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It’s a crisp autumn day and Nowell Senior is headed east on Hwy 16 from his home in Prince George. With him is a 25-year-old man who doesn’t speak and is confined to a wheelchair. Senior and his wife provide respite care to the man who lives with another family most of the time. Senior has worked with people who have special needs throughout his career at a Prince George high school and as a parent and foster parent. It was long ago that he began to look through the eyes of people with physical and mental challenges, and he has never forgotten the view. On this particular day he maneuvers the young man’s wheelchair out of the van and into the gravel parking lot just off Hwy 16, about an hour northwest of McBride. A new big sign proclaiming “Ancient Forest” now stands along the roadside. The sign was erected by the Caledonia Ramblers, the hiking club Senior is a part of. Out of the van, Senior pushes his wheelchair protégé up the slope towards the boardwalk that juts out of the forest and along the far edge of the parking area. The young man isn’t quite sure about this at first – it takes some lifting and pushing to get his chair on the boardwalk – but once he is up on the wide cedar trail he relaxes.

Many people have described the experience of being in the ancient forest as magical or spiritual. Part of it is surely the juxtaposition with the roadway. In less than a minute you can go from your vehicle, from CBC news, from the smell of old coffee and wet boots to an enchanted forest with trees older than 1000 years towering above you. You feel as if you are shrinking as you move into the forest and the trees grow taller and broader. Just the week before Senior said a man visiting from Nova Scotia with Cerebral Palsy visited the new boardwalk. He was so impressed by the trail that he volunteered to hammer some nails into the section still under construction. “Because you’re in a wheel- chair, or you have a walker or you’ve got other challenges that shouldn’t restrict you from doing what everyone else is doing,” Senior says.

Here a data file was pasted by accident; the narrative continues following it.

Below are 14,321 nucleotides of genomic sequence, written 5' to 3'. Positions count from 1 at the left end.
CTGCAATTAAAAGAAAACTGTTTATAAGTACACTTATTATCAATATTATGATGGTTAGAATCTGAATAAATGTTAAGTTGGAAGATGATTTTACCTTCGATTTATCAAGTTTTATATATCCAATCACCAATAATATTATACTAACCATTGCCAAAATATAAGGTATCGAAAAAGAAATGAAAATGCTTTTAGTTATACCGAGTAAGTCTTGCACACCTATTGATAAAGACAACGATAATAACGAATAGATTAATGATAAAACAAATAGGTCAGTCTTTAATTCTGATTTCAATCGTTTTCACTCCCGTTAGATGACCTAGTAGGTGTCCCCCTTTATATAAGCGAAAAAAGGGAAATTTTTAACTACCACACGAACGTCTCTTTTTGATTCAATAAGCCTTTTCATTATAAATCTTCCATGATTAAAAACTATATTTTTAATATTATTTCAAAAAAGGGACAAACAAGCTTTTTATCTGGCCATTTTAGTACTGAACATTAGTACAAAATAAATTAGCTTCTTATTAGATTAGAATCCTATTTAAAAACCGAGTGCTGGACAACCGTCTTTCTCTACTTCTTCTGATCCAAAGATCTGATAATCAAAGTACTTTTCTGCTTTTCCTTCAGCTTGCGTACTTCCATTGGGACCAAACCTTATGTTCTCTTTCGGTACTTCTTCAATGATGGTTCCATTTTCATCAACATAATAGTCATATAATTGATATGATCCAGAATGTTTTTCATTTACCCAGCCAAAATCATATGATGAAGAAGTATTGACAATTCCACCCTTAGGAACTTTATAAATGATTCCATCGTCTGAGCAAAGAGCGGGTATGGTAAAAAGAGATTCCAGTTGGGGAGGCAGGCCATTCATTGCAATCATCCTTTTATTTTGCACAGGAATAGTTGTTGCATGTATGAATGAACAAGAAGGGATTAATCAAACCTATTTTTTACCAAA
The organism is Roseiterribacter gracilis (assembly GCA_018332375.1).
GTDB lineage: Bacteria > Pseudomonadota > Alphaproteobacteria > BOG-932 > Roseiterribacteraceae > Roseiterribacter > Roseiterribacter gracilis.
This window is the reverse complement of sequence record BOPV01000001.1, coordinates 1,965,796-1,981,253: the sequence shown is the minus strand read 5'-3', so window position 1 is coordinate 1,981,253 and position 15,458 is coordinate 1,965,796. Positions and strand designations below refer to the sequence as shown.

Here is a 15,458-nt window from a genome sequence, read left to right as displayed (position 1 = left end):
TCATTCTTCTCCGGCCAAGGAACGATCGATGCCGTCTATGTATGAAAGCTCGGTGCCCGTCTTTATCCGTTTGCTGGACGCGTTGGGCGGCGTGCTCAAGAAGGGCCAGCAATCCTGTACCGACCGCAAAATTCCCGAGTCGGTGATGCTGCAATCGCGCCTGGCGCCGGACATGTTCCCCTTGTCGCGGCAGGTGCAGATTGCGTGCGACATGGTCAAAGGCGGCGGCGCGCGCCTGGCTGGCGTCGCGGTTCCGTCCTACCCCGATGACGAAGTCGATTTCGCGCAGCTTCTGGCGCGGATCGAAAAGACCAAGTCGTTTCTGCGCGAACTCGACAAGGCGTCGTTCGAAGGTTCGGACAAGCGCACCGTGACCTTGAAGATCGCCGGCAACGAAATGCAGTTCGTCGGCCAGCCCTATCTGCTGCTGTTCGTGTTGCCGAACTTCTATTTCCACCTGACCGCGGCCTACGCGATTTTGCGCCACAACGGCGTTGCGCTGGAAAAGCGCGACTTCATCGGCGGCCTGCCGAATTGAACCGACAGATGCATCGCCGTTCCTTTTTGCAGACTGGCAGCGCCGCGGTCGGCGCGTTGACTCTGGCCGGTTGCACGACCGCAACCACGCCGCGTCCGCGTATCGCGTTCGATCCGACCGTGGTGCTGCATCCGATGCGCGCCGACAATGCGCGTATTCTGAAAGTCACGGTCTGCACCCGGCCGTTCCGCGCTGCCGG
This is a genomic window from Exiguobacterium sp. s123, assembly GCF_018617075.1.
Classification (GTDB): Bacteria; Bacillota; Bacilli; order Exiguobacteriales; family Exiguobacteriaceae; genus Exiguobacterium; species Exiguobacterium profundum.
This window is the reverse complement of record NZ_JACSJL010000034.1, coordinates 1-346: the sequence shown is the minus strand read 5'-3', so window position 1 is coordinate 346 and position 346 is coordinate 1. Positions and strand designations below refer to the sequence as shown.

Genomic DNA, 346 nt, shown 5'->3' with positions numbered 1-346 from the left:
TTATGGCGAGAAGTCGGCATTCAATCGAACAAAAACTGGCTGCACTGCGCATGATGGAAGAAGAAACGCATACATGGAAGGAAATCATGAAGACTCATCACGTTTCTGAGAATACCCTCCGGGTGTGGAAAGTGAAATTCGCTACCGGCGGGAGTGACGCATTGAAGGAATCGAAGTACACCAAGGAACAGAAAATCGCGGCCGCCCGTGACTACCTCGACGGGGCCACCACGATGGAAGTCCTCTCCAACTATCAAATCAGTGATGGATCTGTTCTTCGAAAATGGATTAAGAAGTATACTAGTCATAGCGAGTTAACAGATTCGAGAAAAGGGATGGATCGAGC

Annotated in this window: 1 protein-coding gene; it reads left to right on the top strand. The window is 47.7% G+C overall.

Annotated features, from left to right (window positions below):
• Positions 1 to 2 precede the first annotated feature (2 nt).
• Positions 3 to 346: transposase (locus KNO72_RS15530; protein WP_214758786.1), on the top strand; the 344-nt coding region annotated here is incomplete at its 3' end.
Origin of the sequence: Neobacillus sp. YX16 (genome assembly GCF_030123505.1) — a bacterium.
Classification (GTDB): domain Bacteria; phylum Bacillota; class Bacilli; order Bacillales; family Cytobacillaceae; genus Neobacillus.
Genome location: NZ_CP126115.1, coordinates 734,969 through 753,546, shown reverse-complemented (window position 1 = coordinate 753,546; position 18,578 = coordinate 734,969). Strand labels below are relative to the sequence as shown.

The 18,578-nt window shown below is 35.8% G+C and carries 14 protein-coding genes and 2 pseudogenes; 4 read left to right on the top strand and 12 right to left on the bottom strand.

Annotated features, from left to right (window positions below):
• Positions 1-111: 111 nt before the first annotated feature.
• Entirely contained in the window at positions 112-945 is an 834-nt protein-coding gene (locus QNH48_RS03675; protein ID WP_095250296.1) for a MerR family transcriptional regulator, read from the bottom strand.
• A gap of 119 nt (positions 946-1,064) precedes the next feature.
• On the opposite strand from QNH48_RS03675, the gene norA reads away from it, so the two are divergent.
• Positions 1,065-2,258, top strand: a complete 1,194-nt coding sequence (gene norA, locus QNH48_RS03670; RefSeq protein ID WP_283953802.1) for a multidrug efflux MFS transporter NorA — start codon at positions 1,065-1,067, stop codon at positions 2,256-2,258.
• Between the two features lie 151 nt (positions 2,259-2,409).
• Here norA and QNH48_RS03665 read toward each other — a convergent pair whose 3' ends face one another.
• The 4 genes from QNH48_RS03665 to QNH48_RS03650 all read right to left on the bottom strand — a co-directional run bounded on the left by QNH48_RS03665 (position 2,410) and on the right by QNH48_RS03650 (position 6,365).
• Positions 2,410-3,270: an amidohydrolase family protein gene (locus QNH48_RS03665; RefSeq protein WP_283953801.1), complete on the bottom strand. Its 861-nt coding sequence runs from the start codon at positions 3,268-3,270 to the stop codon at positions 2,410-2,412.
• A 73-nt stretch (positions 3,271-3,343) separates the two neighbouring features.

They are very close to completion. It has been three years since Senior and his crew from the Caledonia Ramblers carried in the first load of timbers for the board- walk. Since then, they have carried – by hand – 55 tons of cedar planks and eaten up 4,700 volunteer hours. Senior estimates they still have 600 hours to go to add railings, reinforce the base of the trail, cement the footings and complete signage. With 9,000 visitors to the forest last year, Senior says awareness is key to ensuring the ancient forest remains a recreation site. In 2005, the Ramblers had applied to build a backcountry trail on Driscoll Ridge. Dome Creek and Crescent Spur residents learned of the hiking club’s plans to build a nature trail and they showed them what is now considered the Ancient Forest. “It was at that time that we realized the area was an approved cut block for logging,” Senior says.

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The boardwalk at the Ancient Forest on Hwy 5 before the boardwalk railing was installed.

The club sent in an amendment to their application to the Province to include the ancient forest as part of the nature trail. They said in the application that in the future they would sit down with the licensee to discuss alternative areas for logging. “It now has a degree of protection as an interpretive recreation site,” Senior says. The initial Ancient Forest trail was completed in 2006 with 13 interpretive signs. It was Senior’s special needs students who helped install those signs – those who didn’t have mobility issues. Opening up the forest to more people, including seniors and persons with a disability, will help ensure the value of the forest is well-known, Senior says. Sheltered from forest fires for millennia, the interior cedar-hemlock temperate rainforest is the furthest rainforest from the ocean anywhere on the planet. Even more miraculous is its location next to a major highway.

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“The only thing that will kill the trees is old age,” Senior says. “They are resistant to insects, resistant to fire, and because they’ve had limited economic value it’s gone in their favour.” He says it’s not just the cedars that bring awe in the forest. “There’s worlds within worlds of tiny lichens that have taken hundreds and hundreds of years to find a host on a cedar tree they’re able to develop a relationship with that cedar – so there’s an exchange taking place between the tiniest organisms and the larger organisms and they’re supporting each other in their various ways. It’s a marvelous set of circumstances really.”

Visitors feel like they’re stepping back in time. Senior believes that if people are aware of the forest’s uniqueness, it will help preserve it for future generations.

“You can’t learn about it by watching TV or talking to people – you have to go in the forest and you have to experience it.”